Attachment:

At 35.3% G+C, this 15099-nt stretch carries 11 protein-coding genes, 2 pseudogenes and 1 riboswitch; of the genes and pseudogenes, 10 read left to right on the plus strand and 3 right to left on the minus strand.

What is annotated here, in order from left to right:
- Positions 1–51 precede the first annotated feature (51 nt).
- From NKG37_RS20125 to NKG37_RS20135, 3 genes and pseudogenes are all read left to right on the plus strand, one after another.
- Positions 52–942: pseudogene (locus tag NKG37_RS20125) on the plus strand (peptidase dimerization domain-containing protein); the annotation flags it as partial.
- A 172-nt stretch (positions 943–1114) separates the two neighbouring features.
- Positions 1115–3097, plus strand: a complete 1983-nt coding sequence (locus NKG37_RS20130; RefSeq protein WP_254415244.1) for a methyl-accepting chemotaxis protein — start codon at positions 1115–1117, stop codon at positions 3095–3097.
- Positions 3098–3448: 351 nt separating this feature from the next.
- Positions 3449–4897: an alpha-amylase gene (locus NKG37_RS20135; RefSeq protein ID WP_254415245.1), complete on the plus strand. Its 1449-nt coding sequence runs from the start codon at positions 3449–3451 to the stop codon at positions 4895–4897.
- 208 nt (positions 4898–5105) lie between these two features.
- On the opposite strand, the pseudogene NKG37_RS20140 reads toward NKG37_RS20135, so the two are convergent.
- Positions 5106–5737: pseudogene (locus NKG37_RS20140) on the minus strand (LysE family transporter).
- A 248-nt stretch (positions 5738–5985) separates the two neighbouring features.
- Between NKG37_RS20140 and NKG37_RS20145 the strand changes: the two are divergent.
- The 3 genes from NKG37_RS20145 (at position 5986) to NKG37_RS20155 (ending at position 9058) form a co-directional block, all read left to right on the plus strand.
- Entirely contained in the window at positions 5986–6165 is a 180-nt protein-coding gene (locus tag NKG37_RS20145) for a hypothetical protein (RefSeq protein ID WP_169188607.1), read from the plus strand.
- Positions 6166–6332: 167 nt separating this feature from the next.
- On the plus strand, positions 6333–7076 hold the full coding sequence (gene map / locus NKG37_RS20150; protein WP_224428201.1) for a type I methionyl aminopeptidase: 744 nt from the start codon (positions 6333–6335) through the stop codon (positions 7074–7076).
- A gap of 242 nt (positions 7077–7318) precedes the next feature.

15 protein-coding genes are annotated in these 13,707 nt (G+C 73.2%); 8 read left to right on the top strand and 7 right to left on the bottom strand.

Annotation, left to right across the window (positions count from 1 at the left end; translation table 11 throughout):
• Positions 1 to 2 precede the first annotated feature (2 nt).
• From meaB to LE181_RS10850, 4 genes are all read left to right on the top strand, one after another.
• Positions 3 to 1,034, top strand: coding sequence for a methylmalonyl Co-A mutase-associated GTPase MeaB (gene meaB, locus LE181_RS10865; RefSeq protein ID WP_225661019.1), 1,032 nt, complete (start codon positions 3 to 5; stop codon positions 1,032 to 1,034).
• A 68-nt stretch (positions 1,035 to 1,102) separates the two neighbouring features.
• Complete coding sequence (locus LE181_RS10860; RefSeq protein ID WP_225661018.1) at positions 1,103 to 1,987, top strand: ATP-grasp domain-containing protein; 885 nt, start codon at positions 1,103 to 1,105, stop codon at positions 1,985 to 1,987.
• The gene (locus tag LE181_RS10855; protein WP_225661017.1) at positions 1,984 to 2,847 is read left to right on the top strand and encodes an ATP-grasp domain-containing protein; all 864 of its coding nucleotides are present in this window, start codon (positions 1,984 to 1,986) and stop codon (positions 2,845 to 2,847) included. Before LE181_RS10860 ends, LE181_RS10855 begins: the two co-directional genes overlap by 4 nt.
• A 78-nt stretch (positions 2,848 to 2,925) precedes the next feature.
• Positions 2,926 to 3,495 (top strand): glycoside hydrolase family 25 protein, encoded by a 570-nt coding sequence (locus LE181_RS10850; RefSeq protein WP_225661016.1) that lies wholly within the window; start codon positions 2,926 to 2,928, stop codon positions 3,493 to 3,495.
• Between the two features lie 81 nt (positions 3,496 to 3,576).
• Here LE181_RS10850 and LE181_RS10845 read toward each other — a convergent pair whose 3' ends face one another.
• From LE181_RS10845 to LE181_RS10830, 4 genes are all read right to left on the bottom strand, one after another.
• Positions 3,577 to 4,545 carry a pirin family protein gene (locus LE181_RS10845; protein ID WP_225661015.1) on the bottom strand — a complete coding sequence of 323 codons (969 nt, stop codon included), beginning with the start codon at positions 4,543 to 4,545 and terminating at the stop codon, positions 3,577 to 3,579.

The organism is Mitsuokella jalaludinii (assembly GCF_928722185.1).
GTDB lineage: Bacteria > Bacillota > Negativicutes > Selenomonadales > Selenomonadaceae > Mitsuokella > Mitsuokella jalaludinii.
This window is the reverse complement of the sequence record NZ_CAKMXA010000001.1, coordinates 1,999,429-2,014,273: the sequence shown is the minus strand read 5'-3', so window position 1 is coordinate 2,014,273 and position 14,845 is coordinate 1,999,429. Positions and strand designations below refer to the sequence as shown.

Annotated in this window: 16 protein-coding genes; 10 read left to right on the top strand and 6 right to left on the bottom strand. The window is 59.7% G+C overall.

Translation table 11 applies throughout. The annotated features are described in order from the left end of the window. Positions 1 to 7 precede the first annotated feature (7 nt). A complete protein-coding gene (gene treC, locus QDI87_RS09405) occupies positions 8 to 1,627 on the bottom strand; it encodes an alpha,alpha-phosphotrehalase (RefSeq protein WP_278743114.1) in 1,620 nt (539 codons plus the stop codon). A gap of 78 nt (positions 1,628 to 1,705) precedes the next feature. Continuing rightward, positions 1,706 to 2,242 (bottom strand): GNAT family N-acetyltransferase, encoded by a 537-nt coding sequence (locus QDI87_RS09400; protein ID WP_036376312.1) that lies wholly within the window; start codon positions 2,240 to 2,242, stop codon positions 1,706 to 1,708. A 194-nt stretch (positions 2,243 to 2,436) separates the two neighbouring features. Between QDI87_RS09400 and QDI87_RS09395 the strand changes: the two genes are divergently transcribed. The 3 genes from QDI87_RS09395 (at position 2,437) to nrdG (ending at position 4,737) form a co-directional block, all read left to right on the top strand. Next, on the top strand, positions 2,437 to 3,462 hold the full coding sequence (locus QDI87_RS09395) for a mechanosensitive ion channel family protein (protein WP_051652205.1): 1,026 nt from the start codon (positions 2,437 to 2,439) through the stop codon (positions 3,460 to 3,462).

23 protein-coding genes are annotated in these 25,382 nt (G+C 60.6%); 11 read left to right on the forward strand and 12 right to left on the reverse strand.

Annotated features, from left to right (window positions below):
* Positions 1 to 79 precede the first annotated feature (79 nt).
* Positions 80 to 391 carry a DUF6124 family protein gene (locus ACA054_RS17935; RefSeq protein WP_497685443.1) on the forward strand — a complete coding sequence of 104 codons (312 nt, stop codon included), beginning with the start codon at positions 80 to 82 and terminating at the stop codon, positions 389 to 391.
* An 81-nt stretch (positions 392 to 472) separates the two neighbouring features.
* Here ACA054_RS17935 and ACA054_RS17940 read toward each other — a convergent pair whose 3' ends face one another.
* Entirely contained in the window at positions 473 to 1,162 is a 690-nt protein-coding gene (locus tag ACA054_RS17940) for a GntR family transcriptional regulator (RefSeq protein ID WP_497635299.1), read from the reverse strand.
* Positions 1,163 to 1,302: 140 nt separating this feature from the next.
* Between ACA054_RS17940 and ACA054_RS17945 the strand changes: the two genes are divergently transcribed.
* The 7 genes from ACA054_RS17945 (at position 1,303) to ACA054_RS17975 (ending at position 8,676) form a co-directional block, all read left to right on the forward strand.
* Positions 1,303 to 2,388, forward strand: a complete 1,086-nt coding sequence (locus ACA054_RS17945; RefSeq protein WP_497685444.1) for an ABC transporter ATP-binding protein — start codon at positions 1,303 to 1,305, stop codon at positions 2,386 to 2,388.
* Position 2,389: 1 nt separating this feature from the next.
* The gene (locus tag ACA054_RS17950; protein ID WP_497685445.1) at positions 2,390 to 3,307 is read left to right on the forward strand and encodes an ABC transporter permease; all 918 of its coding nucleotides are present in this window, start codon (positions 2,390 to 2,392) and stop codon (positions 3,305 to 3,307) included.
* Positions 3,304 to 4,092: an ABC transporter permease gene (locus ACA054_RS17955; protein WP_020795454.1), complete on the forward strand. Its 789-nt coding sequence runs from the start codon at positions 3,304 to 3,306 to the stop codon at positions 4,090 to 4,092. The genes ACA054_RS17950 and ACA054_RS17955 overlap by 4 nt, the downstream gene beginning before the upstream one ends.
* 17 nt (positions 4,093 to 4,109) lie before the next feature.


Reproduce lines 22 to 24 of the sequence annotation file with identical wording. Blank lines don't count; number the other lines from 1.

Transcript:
• Positions 1 to 2 precede the first annotated feature (2 nt).
• From meaB to LE181_RS10850, 4 genes are all read left to right on the top strand, one after another.
• Positions 3 to 1,034, top strand: coding sequence for a methylmalonyl Co-A mutase-associated GTPase MeaB (gene meaB, locus LE181_RS10865; RefSeq protein ID WP_225661019.1), 1,032 nt, complete (start codon positions 3 to 5; stop codon positions 1,032 to 1,034).